GOLD prices slipped below $1,650 an ounce on Monday as stock markets retreated and the dollar firmed, but remained in a narrow range as investors focused on the outlook for US budget talks and the Federal Reserve’s quantitative easing programme.
Fed officials are increasingly concerned about the potential risks of the US central bank’s asset purchases on financial markets.
Quantitative easing, which benefits gold by maintaining pressure on long-term interest rates and stoking inflation fears, has been a major driver of higher prices in recent years.
Any change in policy would likely weigh heavily on gold.
"The current discussion in the gold market is when the Fed would end quantitative easing," said Peter Fertig, analyst with Quantitative Commodity Research.
"This has reversed the recovery in gold which we saw when the fiscal cliff was avoided," Mr Fertig said, referring to the agreement reached by the US Congress and President Barack Obama at the end of 2012 to avert a fiscal crisis.
Spot gold was down 0.6% at $1,645.91 an ounce at 1.45pm, GMT, while US gold was down 0.2% at $1,646.30.
Spot prices slid to their lowest since late August on Friday after minutes from the Fed’s December policy meeting showed that several top officials expected to slow or stop its latest QE programme "well before" the end of the year.
They later rebounded after data showed the US unemployment rate stayed stubbornly high last month, to end the week little changed. Gold retreated again on Monday as some investors booked profits in equities and commodities after last week’s gains.
Investors cashed in gains in world stocks and crude oil, but signs of a brightening global economic growth outlook limited the falls.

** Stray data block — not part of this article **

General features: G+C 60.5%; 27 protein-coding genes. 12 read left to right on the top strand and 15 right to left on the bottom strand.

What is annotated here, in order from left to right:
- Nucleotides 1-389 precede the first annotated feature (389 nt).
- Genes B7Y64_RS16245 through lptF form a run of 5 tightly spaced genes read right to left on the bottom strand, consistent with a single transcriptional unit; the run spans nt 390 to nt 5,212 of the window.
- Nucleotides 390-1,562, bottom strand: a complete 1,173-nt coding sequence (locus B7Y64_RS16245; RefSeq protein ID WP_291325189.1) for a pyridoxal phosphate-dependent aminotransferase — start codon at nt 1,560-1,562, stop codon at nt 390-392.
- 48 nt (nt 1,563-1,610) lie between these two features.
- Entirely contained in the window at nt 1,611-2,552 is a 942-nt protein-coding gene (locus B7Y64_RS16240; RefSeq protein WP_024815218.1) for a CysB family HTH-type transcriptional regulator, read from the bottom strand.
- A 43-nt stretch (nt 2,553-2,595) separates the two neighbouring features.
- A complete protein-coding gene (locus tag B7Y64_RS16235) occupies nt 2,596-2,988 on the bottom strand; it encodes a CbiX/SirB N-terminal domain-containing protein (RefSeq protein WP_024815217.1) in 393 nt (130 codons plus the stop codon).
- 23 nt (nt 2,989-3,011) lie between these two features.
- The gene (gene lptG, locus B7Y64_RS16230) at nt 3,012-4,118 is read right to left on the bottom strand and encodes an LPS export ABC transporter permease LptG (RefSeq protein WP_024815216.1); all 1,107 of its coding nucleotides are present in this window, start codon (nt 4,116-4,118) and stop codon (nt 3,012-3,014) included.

Despite a slight increase in the unemployment rate, Friday’s US jobs data showed employers kept up a steady pace of hiring in December and its vast services sector was expanding at a brisk rate, while manufacturing surveys last week pointed to a pick-up in China.
Analysts who study past price patterns for clues on the future direction of trade flag up support for gold at $1,625 an ounce, last week’s four-and-a-half-month low.
Barclays Capital also identified resistance at $1,665.
Commerzbank said it expects support at $1,629 to underpin gold, a close below which would "leave psychological support at $1,600 exposed".
It said gold’s spike higher from last week’s low "suggests a reluctance to break down quite yet — however, downside risks are growing".
Weaker gold prices at the beginning of 2013 sparked buying in Asia’s physical bullion market as customers prepared for upcoming Lunar New Year holiday demand.
"Gold prices have gone down a lot since December and we are seeing very good physical demand from India, China and Southeast Asia," one Singapore-based trader said.
Hedge funds and money managers increased the size of their net longs in gold futures and options in the week to Dec. 31, ending two weeks of declines, Commodity Futures Trading Commission data showed on Friday.
Elsewhere, sales of US American Eagle gold coins in 2012 were the weakest in five years despite a strong finish, hurt by declining price volatility, dealers said.
Among other precious metals, silver was down 0.9% to $29.95 an ounce. Platinum was down 0.2% at $1,549.24 an ounce and palladium was down 1.1% at $675 an ounce.